So I would say that the the space suit is a Triumph of systems engineering but a Triumph of its mediation mediation between the logic of the larger systems of Apollo and the logic of the human body and it is neither one nor the other but something that exists between the two which the best human spaces and human cities actually are a complex robust and organic.

Yes, exactly Nicholas. This has been absolutely delightful. Thank you so much. Thank you so much for having me. Keep up the great work absolutely. [00:59:00] Look forward to it time for what's up on planetary radio? Bruce patches the chief scientist of the Planetary Society and the program manager for lightsail Bowl light shell program.

But right now the only one we care about is like sail to welcome back. I you you want to give us a little status report. Sure. We're still up there in orbit doing our thing continuing to raise the apogee the high point in the orbit by solar sailing we continue to try to improve our performance. By working on different ways to use the momentum wheel we use to turn it because we're having still having issues with the momentum wheel and saturating.

But anyway, it's still it's working and it's still doing what it's supposed to do and we're still we're trying to get to where we can download some more pictures, which I like and it's all good speaking of light sail and pictures from it will come back to that in the contest today it unless you have something prior to that plan for us.

[01:00:00] First tell us about the night sky the easy planets to see still Jupiter and Saturn in the South or Southwest and the early evening Jupiter brighter than any Star out there kind of near Antares the much dimmer, but still kind of bright star in Scorpius and then Saturn over to their left looking yellowish and kind of bright.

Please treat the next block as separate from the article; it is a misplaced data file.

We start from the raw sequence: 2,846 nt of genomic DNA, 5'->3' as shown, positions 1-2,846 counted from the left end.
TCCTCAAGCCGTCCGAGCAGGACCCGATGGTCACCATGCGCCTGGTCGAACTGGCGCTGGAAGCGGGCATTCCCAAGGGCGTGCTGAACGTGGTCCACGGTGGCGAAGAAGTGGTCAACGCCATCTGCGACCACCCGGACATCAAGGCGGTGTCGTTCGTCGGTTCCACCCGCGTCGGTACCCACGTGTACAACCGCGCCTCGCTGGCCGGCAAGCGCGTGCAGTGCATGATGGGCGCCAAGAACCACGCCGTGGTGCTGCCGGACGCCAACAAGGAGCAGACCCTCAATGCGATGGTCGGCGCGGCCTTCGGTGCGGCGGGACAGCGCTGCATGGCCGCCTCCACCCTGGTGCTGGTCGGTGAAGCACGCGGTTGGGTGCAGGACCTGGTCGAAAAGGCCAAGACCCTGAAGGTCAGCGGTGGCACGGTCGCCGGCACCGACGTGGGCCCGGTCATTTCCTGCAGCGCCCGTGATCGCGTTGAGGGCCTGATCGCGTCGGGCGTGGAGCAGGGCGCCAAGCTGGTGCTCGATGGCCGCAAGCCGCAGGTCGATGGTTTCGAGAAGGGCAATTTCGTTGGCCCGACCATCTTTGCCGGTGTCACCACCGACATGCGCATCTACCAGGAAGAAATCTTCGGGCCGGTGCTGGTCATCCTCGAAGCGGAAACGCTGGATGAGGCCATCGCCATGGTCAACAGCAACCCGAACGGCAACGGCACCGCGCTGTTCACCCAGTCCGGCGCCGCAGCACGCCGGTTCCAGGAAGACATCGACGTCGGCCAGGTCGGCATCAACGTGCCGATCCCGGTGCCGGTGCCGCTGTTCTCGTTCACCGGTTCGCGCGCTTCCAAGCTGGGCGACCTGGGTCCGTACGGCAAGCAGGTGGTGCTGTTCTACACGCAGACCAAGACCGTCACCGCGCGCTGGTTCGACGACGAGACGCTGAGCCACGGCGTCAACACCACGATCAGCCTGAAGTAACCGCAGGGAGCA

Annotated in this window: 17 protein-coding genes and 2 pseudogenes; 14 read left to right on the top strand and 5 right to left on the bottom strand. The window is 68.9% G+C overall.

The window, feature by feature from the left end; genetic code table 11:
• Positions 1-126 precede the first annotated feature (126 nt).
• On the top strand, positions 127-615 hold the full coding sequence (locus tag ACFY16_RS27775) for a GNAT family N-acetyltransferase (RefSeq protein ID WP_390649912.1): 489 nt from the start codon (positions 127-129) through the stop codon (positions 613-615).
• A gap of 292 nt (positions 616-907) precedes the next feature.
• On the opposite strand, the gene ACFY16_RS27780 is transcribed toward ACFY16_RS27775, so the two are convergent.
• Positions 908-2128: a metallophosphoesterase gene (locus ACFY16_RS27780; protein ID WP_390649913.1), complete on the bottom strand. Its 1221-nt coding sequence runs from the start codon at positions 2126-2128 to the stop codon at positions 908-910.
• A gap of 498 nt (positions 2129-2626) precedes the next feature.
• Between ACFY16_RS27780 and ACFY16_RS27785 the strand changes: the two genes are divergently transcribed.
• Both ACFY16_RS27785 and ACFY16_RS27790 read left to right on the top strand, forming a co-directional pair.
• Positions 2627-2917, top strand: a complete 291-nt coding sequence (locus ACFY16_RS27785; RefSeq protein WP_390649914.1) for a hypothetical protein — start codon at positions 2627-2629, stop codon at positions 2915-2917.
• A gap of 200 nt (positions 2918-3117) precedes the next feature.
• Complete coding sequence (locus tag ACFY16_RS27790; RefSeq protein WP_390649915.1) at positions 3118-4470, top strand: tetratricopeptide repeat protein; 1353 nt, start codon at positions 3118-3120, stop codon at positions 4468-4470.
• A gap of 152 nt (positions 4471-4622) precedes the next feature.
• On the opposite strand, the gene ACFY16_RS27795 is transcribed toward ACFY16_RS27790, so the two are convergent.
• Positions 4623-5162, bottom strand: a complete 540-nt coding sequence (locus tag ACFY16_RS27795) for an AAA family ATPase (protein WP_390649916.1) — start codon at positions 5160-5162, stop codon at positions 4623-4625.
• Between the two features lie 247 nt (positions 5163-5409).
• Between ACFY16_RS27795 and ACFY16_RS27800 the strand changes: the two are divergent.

You still might be able to catch mercury in the pre-dawn. In the East all over it's going to be tough and you still might double though. It's going to be tough pick up some perseid meteor showers. The peak was on the 12th and 13th, but it's spread over a couple weeks before and after you get increased meteor activity.

So you can try that while you're out looking for light sail to on to this week in space history. 1977 Voyager 2 was launched. It's still working. Yeah, we're gonna have [01:01:00] to have a show about that. Once again. It's it's good to check in at least once every couple of years as they head out into Interstellar space.

I expect nothing less from light sell to all right, amazing it apogee. Yeah. Yeah. I don't think so either. Yeah, she'll come to a glorious and fiery end. All right remove onto Ron dellums Roseburg. I like it. Edwin Hubble, he proved evidence of that of the universe was expanding known as Hubble's Law, although although the law effectively had been proposed and demonstrated observation Ali two years earlier by and I apologize.

I can't pronounce French worth a darn Georgia is the mighty and so it's sometimes called the Hubble limited law. It talks about the expansion of the universe and I like that somebody else also came up with this because Hubble I have it almost directly. I [01:02:00] have it secondhand no more distant than that that he was a real jerk, but nevertheless he was a great astronomer.

So so there you go. Shall we move on to the trivia contest absolutely. Would that make you happy it? Would I asked you in my FIT of light Sail? Euphoria in the first high-resolution image down LinkedIn released after sale deployment from lightsail to what is the most obvious strip of land? How did we do man?

Not only did we get the right answer from just about everybody but almost everybody also had congratulations for the society for you for the light sail to team. It was just a delightful to read all of these. Of course. I can't read all of them as part of the radio show but here's one. It happens to be from our winner Gene Luen at Fairchild Air Force Base, Washington.